Project Icarus is an ambitious five-year study into launching an unmanned spacecraft to an interstellar destination. Headed by the Tau Zero Foundation and British Interplanetary Society, a non-profit group of scientists dedicated to interstellar spaceflight, Icarus is working to develop a spacecraft that can travel to a nearby star.
Richard Obousy, project leader and co-founder of Project Icarus, and primary propulsion lead designer, discusses the propulsion options for an interstellar probe.
On Oct. 4, 1957, the Soviet Union, using an R7-rocket, launched Sputnik into Earth orbit and became the first country in history to launch an artificial satellite.
Less than a decade later, humans were launched into space, and even landed on the moon. Since then we've had many remarkable accomplishments in space — for example, the celebrated Pioneer and Voyager probes, which performed unprecedented scientific research on the gas giants in our solar system.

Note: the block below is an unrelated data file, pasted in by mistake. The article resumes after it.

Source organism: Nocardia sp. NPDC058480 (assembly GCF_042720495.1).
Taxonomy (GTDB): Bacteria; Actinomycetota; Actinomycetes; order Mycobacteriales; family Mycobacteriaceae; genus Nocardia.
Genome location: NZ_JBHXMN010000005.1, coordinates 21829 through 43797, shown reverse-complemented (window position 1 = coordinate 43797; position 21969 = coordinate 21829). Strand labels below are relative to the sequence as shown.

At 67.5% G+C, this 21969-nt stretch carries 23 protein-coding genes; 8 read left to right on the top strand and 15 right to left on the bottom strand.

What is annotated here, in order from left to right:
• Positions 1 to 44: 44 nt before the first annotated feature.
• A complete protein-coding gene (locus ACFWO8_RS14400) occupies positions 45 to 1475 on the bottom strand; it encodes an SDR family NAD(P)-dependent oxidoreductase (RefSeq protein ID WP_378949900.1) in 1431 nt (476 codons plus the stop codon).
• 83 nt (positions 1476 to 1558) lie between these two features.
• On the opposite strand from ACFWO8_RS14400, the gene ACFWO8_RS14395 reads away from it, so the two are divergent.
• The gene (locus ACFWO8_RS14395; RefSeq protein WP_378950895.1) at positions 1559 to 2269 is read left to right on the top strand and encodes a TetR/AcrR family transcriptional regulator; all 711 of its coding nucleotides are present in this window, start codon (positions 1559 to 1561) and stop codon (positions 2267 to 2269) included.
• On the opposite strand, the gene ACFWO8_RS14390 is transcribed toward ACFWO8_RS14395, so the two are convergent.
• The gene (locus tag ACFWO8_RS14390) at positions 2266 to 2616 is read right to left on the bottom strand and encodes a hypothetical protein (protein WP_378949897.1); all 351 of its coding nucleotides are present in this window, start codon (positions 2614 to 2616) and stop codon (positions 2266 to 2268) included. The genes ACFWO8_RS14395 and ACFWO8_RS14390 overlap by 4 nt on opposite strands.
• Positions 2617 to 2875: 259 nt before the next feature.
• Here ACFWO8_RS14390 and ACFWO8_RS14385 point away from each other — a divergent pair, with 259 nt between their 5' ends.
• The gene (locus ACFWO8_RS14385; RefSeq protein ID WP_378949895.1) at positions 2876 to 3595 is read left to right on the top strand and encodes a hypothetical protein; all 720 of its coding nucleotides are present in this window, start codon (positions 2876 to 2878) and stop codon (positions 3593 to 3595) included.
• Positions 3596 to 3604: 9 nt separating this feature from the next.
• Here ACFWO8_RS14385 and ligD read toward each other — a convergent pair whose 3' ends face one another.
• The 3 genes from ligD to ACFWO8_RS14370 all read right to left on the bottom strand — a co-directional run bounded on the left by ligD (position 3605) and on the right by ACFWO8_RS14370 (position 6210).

We also launched the Viking and Venera probes, which landed on Mars and Venus respectively, and there are countless satellites in Earth orbit, including the famous Hubble Space Telescope and the Kepler telescope that have transformed our understanding of the universe with profound scientific discoveries.
These are just a few highlights of humankind's accomplishments in space.
With this stunning portfolio of achievements, it's easy to believe that we've mastered space exploration. However, the reality is that we've barely begun the real adventure.